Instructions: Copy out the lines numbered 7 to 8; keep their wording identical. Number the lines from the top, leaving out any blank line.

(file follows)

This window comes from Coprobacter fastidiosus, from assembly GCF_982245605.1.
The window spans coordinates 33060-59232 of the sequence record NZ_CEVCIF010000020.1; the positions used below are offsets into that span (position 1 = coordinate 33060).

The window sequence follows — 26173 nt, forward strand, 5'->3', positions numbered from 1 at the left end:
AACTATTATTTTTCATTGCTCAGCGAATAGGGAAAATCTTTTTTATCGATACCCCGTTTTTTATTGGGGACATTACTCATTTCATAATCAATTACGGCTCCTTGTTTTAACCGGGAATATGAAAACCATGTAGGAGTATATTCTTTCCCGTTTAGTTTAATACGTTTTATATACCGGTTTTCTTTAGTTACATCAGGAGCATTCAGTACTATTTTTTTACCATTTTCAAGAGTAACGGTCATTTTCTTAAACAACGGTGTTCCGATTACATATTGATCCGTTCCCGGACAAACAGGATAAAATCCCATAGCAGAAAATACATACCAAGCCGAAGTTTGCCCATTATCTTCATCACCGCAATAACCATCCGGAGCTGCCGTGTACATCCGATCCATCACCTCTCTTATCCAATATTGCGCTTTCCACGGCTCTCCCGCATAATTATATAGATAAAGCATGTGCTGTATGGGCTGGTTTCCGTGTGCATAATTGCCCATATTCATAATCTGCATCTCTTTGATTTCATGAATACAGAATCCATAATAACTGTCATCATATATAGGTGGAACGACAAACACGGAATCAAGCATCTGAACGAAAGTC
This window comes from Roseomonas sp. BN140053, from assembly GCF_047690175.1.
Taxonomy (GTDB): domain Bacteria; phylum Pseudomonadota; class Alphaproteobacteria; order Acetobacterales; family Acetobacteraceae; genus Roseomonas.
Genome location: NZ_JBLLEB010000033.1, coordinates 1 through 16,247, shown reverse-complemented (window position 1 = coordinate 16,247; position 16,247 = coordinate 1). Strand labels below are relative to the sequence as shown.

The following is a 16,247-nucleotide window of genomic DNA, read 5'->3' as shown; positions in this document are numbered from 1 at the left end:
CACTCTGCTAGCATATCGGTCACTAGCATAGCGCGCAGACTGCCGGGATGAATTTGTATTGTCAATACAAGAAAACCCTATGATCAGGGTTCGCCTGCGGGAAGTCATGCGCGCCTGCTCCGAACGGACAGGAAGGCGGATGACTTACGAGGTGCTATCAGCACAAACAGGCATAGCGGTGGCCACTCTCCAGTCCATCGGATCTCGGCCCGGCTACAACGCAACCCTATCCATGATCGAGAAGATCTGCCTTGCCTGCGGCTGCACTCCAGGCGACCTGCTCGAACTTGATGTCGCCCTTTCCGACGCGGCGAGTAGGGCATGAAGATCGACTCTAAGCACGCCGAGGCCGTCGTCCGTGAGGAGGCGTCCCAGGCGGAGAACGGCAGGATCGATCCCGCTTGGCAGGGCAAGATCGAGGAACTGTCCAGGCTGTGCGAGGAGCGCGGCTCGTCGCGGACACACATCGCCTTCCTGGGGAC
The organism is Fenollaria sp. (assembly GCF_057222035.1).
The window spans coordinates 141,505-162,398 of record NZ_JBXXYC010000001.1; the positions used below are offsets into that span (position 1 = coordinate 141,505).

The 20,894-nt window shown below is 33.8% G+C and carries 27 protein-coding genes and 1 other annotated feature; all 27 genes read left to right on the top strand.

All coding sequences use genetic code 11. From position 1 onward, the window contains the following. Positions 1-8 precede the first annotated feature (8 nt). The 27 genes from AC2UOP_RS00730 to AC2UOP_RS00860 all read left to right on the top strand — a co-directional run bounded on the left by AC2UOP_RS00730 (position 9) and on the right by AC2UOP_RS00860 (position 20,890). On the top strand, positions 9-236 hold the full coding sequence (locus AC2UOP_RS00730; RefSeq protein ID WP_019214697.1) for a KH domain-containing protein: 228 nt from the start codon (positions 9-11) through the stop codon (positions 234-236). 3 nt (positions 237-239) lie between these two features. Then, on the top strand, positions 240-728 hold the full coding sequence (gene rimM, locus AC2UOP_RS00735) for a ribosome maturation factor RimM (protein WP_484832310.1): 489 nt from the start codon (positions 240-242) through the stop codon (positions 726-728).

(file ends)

Genome location: NZ_JBLLEB010000033.1, coordinates 1 through 16,247, shown reverse-complemented (window position 1 = coordinate 16,247; position 16,247 = coordinate 1). Strand labels below are relative to the sequence as shown.

The following is a 16,247-nucleotide window of genomic DNA, read 5'->3' as shown; positions in this document are numbered from 1 at the left end: